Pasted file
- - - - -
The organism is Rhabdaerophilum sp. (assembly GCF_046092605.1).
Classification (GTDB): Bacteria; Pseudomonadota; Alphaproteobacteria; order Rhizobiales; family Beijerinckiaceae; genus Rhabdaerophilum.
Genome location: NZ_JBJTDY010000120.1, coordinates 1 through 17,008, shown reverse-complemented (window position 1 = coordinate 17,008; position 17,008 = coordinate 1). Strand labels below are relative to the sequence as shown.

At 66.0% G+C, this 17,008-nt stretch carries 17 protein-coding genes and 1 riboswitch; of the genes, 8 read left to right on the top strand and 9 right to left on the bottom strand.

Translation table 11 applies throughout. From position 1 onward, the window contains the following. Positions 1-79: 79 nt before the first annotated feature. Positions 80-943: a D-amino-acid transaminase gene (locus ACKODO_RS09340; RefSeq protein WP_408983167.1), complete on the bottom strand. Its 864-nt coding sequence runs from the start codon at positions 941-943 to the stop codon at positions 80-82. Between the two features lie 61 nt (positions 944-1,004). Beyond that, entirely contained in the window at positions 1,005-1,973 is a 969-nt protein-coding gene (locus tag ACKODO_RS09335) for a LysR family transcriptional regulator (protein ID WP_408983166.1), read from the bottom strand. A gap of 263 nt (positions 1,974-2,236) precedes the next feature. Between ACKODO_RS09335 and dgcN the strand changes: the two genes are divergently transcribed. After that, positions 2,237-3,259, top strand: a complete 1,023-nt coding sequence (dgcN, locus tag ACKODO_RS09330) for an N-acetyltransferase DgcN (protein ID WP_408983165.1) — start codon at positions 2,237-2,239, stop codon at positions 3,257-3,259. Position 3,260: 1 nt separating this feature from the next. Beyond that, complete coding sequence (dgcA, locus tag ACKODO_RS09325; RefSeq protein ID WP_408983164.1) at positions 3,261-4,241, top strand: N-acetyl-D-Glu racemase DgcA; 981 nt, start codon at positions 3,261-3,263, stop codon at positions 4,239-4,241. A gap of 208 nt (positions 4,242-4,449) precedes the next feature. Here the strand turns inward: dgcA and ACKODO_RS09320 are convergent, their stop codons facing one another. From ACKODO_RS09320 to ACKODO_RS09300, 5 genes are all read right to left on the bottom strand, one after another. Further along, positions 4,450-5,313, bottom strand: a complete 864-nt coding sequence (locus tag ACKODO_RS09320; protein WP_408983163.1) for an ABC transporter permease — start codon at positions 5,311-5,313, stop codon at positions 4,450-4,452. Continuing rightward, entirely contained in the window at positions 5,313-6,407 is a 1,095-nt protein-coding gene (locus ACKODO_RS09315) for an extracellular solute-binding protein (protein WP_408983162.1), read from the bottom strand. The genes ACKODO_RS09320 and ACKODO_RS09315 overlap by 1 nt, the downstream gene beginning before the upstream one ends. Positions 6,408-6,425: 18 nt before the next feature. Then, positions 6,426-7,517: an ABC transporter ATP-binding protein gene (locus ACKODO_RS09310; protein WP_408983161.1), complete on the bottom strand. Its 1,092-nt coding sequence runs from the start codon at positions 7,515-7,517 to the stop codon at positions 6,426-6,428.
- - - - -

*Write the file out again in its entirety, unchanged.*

The organism is Rhabdaerophilum sp. (assembly GCF_046092605.1).
Classification (GTDB): Bacteria; Pseudomonadota; Alphaproteobacteria; order Rhizobiales; family Beijerinckiaceae; genus Rhabdaerophilum.
Genome location: NZ_JBJTDY010000120.1, coordinates 1 through 17,008, shown reverse-complemented (window position 1 = coordinate 17,008; position 17,008 = coordinate 1). Strand labels below are relative to the sequence as shown.

At 66.0% G+C, this 17,008-nt stretch carries 17 protein-coding genes and 1 riboswitch; of the genes, 8 read left to right on the top strand and 9 right to left on the bottom strand.

Translation table 11 applies throughout. From position 1 onward, the window contains the following. Positions 1-79: 79 nt before the first annotated feature. Positions 80-943: a D-amino-acid transaminase gene (locus ACKODO_RS09340; RefSeq protein WP_408983167.1), complete on the bottom strand. Its 864-nt coding sequence runs from the start codon at positions 941-943 to the stop codon at positions 80-82. Between the two features lie 61 nt (positions 944-1,004). Beyond that, entirely contained in the window at positions 1,005-1,973 is a 969-nt protein-coding gene (locus tag ACKODO_RS09335) for a LysR family transcriptional regulator (protein ID WP_408983166.1), read from the bottom strand. A gap of 263 nt (positions 1,974-2,236) precedes the next feature. Between ACKODO_RS09335 and dgcN the strand changes: the two genes are divergently transcribed. After that, positions 2,237-3,259, top strand: a complete 1,023-nt coding sequence (dgcN, locus tag ACKODO_RS09330) for an N-acetyltransferase DgcN (protein ID WP_408983165.1) — start codon at positions 2,237-2,239, stop codon at positions 3,257-3,259. Position 3,260: 1 nt separating this feature from the next. Beyond that, complete coding sequence (dgcA, locus tag ACKODO_RS09325; RefSeq protein ID WP_408983164.1) at positions 3,261-4,241, top strand: N-acetyl-D-Glu racemase DgcA; 981 nt, start codon at positions 3,261-3,263, stop codon at positions 4,239-4,241. A gap of 208 nt (positions 4,242-4,449) precedes the next feature. Here the strand turns inward: dgcA and ACKODO_RS09320 are convergent, their stop codons facing one another. From ACKODO_RS09320 to ACKODO_RS09300, 5 genes are all read right to left on the bottom strand, one after another. Further along, positions 4,450-5,313, bottom strand: a complete 864-nt coding sequence (locus tag ACKODO_RS09320; protein WP_408983163.1) for an ABC transporter permease — start codon at positions 5,311-5,313, stop codon at positions 4,450-4,452. Continuing rightward, entirely contained in the window at positions 5,313-6,407 is a 1,095-nt protein-coding gene (locus ACKODO_RS09315) for an extracellular solute-binding protein (protein WP_408983162.1), read from the bottom strand. The genes ACKODO_RS09320 and ACKODO_RS09315 overlap by 1 nt, the downstream gene beginning before the upstream one ends. Positions 6,408-6,425: 18 nt before the next feature. Then, positions 6,426-7,517: an ABC transporter ATP-binding protein gene (locus ACKODO_RS09310; protein WP_408983161.1), complete on the bottom strand. Its 1,092-nt coding sequence runs from the start codon at positions 7,515-7,517 to the stop codon at positions 6,426-6,428.